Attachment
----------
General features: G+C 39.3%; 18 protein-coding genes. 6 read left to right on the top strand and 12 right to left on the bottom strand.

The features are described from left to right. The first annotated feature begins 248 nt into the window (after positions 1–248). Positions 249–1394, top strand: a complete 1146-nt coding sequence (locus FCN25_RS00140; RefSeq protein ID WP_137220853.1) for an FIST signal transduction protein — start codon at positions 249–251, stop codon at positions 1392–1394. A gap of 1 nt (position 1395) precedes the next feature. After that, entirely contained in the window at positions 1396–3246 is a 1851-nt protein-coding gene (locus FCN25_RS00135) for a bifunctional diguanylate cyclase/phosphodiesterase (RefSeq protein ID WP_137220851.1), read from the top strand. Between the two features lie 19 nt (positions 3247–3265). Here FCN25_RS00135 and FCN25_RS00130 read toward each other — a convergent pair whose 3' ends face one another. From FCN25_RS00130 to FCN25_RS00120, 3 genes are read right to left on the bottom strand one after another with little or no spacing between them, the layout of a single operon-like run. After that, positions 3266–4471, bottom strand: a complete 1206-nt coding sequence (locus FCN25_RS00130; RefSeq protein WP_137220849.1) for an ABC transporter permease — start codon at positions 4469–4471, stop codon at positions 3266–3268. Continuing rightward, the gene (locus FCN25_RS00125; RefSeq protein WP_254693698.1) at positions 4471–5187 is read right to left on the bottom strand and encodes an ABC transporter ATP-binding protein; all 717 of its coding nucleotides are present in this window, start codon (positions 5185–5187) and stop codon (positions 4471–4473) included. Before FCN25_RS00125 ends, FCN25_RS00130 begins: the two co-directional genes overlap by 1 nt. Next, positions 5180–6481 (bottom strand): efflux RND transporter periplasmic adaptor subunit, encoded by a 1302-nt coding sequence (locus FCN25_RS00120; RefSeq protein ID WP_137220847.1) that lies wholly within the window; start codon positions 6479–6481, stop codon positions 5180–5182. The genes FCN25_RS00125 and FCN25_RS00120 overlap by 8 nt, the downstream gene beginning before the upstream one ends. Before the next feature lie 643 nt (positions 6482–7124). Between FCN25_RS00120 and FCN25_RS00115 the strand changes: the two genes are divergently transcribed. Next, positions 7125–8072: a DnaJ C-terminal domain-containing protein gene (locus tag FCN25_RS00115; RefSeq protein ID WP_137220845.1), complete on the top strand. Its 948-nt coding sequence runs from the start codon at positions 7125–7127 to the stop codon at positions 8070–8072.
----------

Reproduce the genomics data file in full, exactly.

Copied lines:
General features: G+C 39.3%; 18 protein-coding genes. 6 read left to right on the top strand and 12 right to left on the bottom strand.

The features are described from left to right. The first annotated feature begins 248 nt into the window (after positions 1–248). Positions 249–1394, top strand: a complete 1146-nt coding sequence (locus FCN25_RS00140; RefSeq protein ID WP_137220853.1) for an FIST signal transduction protein — start codon at positions 249–251, stop codon at positions 1392–1394. A gap of 1 nt (position 1395) precedes the next feature. After that, entirely contained in the window at positions 1396–3246 is a 1851-nt protein-coding gene (locus FCN25_RS00135) for a bifunctional diguanylate cyclase/phosphodiesterase (RefSeq protein ID WP_137220851.1), read from the top strand. Between the two features lie 19 nt (positions 3247–3265). Here FCN25_RS00135 and FCN25_RS00130 read toward each other — a convergent pair whose 3' ends face one another. From FCN25_RS00130 to FCN25_RS00120, 3 genes are read right to left on the bottom strand one after another with little or no spacing between them, the layout of a single operon-like run. After that, positions 3266–4471, bottom strand: a complete 1206-nt coding sequence (locus FCN25_RS00130; RefSeq protein WP_137220849.1) for an ABC transporter permease — start codon at positions 4469–4471, stop codon at positions 3266–3268. Continuing rightward, the gene (locus FCN25_RS00125; RefSeq protein WP_254693698.1) at positions 4471–5187 is read right to left on the bottom strand and encodes an ABC transporter ATP-binding protein; all 717 of its coding nucleotides are present in this window, start codon (positions 5185–5187) and stop codon (positions 4471–4473) included. Before FCN25_RS00125 ends, FCN25_RS00130 begins: the two co-directional genes overlap by 1 nt. Next, positions 5180–6481 (bottom strand): efflux RND transporter periplasmic adaptor subunit, encoded by a 1302-nt coding sequence (locus FCN25_RS00120; RefSeq protein ID WP_137220847.1) that lies wholly within the window; start codon positions 6479–6481, stop codon positions 5180–5182. The genes FCN25_RS00125 and FCN25_RS00120 overlap by 8 nt, the downstream gene beginning before the upstream one ends. Before the next feature lie 643 nt (positions 6482–7124). Between FCN25_RS00120 and FCN25_RS00115 the strand changes: the two genes are divergently transcribed. Next, positions 7125–8072: a DnaJ C-terminal domain-containing protein gene (locus tag FCN25_RS00115; RefSeq protein ID WP_137220845.1), complete on the top strand. Its 948-nt coding sequence runs from the start codon at positions 7125–7127 to the stop codon at positions 8070–8072.